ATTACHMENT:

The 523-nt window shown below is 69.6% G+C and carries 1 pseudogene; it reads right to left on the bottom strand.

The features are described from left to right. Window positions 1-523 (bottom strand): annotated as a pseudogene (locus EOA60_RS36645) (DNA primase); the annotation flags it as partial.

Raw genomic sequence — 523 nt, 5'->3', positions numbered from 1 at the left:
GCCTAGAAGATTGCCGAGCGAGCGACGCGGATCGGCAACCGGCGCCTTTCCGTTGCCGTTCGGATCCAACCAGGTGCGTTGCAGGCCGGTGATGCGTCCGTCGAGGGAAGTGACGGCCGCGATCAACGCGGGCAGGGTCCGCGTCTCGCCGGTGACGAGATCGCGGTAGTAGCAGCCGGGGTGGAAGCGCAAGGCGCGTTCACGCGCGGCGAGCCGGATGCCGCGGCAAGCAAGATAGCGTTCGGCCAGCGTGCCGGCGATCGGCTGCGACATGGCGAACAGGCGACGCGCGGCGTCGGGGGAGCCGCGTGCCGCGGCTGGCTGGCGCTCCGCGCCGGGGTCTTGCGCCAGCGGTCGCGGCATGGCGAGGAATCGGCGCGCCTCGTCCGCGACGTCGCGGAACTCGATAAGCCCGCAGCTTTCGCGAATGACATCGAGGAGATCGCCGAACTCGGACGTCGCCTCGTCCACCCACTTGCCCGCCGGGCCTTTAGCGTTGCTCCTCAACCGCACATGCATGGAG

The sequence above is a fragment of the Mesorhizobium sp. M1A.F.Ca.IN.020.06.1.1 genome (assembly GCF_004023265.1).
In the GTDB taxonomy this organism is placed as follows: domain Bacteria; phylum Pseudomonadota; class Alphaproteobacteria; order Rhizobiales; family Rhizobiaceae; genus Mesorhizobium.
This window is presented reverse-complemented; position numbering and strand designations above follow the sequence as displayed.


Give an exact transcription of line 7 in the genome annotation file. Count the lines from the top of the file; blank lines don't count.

This window is presented reverse-complemented; position numbering and strand designations above follow the sequence as displayed.